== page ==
I don't quite understand what your last statement means.

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PostPosted: Mon Aug 06, 2012 3:13 pm 
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Malcolm wrote:
Huseng wrote:
Such freedom when I think about it is a lot more satisfying and worthwhile than being in a long-term relationship (which I've had)..



Um....no offense, but you are twenty-six, you have not lived long enough enough to be in a real longterm relationship. Younger men such as yourself often make bold declarations about how they are going to be in the future.

Reality is much different, and you have no idea how your karma will ripen.

An open heart beats all this fabricated talk about renunciation, everyday.

M


Heh, but when you're 26, you're 26, so you'll act like 26! :rolling:

I totally agree with the open heart, but normally we're so bloody conditioned to not notice our own hate and fear that such a thing takes quite a lot of work, which hopefully amounts to a lot of failure...


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PostPosted: Mon Aug 06, 2012 3:16 pm 
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Huseng wrote:

I don't quite understand what your last statement means.


There are a lot of so called "renunciates", monks and nun, out there whose so called "renunication" is just bitterness, disappointment, grudges.

It is much better to have an open heart.

Human beings are meant to be in communities with one another. This is why the Buddha said that friendship is the whole of the so called "spritual life". The idea that we are somehow better off in isolation is a fundamental error that comes about from not understanding who we are. Of course there are some people who can be like Mahākashyapa, but he was by all accounts a pretty crusty character.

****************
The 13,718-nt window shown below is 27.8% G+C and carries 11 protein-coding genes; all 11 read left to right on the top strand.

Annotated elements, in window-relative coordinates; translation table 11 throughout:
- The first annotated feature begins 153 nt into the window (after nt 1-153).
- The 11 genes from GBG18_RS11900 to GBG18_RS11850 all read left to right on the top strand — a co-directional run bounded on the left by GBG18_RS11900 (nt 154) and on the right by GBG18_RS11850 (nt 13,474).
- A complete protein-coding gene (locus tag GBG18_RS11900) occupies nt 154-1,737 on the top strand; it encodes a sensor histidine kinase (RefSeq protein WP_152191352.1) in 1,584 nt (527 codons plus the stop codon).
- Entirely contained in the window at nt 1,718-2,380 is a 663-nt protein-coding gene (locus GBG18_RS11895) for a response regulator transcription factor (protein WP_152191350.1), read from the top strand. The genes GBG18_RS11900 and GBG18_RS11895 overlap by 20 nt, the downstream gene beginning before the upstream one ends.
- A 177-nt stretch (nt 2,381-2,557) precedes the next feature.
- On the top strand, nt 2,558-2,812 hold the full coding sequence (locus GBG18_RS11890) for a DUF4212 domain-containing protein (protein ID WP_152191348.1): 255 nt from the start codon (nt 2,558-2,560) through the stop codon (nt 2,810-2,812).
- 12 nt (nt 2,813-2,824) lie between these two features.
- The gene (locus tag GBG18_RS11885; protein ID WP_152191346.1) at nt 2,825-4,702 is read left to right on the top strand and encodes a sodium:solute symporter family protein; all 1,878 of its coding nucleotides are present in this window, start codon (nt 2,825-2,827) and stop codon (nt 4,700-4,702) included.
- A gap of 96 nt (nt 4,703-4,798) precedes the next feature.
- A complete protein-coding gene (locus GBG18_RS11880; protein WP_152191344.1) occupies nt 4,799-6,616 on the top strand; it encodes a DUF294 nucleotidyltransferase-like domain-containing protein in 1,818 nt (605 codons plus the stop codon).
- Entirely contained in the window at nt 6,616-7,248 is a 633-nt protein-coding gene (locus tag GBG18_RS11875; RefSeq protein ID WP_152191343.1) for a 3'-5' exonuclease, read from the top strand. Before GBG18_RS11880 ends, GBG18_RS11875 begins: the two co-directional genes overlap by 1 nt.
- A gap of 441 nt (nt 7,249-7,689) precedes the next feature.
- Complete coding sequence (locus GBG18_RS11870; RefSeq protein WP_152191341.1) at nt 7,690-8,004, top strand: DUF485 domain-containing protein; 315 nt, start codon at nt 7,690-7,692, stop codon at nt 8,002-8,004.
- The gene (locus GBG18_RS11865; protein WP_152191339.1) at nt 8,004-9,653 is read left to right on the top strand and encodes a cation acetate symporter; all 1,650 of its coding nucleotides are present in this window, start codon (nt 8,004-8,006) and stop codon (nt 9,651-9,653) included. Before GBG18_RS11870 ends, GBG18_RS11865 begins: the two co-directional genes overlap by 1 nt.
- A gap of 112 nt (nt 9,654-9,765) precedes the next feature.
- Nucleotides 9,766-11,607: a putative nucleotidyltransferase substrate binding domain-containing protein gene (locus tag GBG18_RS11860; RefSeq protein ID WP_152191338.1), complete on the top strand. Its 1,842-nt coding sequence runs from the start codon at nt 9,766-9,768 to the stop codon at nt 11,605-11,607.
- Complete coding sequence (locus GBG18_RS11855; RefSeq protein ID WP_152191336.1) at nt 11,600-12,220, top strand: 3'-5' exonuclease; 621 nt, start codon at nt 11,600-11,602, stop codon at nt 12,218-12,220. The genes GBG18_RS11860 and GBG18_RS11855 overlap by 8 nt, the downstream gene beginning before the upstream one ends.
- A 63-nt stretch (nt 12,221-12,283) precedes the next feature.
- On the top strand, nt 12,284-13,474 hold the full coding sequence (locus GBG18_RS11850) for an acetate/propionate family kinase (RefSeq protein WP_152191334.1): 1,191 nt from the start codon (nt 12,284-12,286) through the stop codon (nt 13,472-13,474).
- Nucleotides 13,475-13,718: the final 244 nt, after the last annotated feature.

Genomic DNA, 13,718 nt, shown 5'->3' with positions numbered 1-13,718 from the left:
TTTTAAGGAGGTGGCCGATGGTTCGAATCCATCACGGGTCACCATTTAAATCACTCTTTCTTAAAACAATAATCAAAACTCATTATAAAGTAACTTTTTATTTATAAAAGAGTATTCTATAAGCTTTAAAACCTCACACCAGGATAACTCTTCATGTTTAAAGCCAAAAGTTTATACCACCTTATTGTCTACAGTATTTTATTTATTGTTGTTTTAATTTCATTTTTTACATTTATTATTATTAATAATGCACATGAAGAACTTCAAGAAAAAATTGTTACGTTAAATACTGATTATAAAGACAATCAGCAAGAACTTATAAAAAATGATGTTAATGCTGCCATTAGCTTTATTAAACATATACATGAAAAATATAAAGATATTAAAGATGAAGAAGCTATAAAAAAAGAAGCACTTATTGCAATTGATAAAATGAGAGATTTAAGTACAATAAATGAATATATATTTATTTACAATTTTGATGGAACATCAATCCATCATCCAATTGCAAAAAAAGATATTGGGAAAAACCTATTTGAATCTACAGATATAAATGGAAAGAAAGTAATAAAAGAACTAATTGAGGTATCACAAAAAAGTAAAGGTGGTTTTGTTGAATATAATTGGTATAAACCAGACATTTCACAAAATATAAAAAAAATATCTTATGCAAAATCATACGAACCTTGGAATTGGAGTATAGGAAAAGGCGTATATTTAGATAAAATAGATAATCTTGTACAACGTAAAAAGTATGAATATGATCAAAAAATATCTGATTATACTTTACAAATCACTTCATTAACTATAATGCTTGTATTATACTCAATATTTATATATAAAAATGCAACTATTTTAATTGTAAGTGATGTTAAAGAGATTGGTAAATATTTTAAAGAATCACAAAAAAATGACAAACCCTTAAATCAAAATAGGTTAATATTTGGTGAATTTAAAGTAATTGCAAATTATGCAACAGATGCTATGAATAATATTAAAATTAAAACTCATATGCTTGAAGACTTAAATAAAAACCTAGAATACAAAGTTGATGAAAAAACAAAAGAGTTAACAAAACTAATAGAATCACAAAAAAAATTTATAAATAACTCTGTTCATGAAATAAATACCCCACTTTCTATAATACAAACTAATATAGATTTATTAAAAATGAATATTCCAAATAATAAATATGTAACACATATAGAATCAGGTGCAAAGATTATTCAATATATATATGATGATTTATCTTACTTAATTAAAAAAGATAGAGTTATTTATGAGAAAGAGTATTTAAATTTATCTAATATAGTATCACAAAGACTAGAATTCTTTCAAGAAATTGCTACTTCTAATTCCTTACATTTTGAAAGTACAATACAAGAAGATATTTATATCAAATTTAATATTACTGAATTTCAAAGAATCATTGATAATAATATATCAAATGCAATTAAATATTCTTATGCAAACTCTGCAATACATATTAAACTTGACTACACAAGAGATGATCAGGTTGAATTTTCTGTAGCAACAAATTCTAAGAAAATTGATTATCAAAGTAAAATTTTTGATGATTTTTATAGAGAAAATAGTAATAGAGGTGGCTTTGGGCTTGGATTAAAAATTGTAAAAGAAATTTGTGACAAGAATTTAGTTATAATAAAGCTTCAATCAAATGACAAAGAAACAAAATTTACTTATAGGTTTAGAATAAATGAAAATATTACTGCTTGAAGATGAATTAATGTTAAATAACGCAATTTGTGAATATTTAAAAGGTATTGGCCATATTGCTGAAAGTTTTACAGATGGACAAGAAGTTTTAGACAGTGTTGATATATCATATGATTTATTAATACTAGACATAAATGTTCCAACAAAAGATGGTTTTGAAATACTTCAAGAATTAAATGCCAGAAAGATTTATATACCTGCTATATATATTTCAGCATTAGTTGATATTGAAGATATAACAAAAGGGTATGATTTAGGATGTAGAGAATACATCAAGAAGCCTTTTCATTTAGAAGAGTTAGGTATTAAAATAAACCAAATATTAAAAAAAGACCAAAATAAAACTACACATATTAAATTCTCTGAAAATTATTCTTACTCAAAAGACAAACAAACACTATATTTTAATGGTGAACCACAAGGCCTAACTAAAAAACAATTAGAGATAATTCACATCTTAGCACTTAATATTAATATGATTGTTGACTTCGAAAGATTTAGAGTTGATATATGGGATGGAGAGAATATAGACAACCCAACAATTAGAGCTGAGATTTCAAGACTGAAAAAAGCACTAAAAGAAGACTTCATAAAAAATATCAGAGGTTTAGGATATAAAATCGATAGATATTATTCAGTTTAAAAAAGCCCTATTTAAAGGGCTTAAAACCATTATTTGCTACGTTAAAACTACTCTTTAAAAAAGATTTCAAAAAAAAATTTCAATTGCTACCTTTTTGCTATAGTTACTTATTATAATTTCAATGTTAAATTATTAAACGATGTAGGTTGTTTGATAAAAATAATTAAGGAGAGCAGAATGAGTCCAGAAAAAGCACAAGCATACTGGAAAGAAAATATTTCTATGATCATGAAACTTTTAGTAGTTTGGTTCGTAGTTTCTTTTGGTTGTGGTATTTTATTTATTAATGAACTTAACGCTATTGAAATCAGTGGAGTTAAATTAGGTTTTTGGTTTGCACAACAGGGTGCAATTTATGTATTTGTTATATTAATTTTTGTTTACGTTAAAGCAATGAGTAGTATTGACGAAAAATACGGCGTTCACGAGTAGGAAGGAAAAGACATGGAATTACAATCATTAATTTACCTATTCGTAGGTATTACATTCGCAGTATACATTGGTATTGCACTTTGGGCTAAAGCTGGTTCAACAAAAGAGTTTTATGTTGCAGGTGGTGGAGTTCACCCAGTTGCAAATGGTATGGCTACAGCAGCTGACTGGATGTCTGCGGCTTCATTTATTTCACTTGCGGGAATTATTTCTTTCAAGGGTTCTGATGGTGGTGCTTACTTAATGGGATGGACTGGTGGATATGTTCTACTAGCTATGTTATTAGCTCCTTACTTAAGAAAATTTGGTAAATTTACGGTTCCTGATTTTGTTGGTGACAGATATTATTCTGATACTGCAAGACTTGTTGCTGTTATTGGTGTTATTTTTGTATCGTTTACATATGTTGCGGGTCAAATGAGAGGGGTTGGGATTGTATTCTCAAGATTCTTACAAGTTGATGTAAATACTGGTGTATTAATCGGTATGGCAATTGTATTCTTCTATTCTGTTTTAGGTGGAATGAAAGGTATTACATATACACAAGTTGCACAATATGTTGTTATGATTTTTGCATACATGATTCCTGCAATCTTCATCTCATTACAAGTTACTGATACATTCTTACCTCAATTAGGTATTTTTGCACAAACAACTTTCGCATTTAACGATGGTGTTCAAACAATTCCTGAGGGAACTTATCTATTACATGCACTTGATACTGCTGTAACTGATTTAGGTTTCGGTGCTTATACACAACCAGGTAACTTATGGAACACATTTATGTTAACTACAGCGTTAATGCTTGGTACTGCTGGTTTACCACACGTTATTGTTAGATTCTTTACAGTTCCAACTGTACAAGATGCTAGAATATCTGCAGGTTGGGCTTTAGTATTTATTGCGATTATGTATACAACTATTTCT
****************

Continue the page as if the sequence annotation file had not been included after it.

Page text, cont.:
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PostPosted: Mon Aug 06, 2012 3:16 pm 
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Huseng wrote:
Just leaving your family and all the nonsense that comes with the home life opens up immeasurable opportunities. You don't even have to become a monk (which arguably in many places likewise robs you of freedom). Most of our mundane woes are our own creation. We just need to drop them. If you're running with a torch and burning your arm, you need only drop it to stop suffering.


With the greatest respect, Huseng, may you never have to deal with the consequences when someone you know decides to 'just leave their family.' What 'immeasurable opportunities' could be opened up by an act of such monstrous selfishness?

Yes, the Buddha did it. But a) he was the Buddha, b) he was a prince, and Yasodhara presumably didn't have to get a job stacking shelves at Tesco after he'd left.


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PostPosted: Mon Aug 06, 2012 3:17 pm 
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Huseng wrote:
In the future having a life partner might make a lot of sense economically for example...


Sigh.

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PostPosted: Mon Aug 06, 2012 3:20 pm 
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Malcolm wrote:

There are a lot of so called "renunciates", monks and nun, out there whose so called "renunication" is just bitterness, disappointment, grudges.



I won't argue against that.

Quote:
It is much better to have an open heart.

Human beings are meant to be in communities with one another. This is why the Buddha said that friendship is the whole of the so called "spritual life". The idea that we are somehow better off in isolation is a fundamental error that comes about from not understanding who we are. Of course there are some people who can be like Mahākashyapa, but he was by all accounts a pretty crusty character.


Renunciation doesn't mean departing from worthwhile friends (kalyāṇa-mitra), though generally speaking mundane affairs and a lot of social engagements take people away from spiritual cultivation and practice. The Buddha himself was keen on the value of likeminded friends, though he cautioned everyone about mundane attachments and strong social ties and duties. This is what I have in mind at the moment.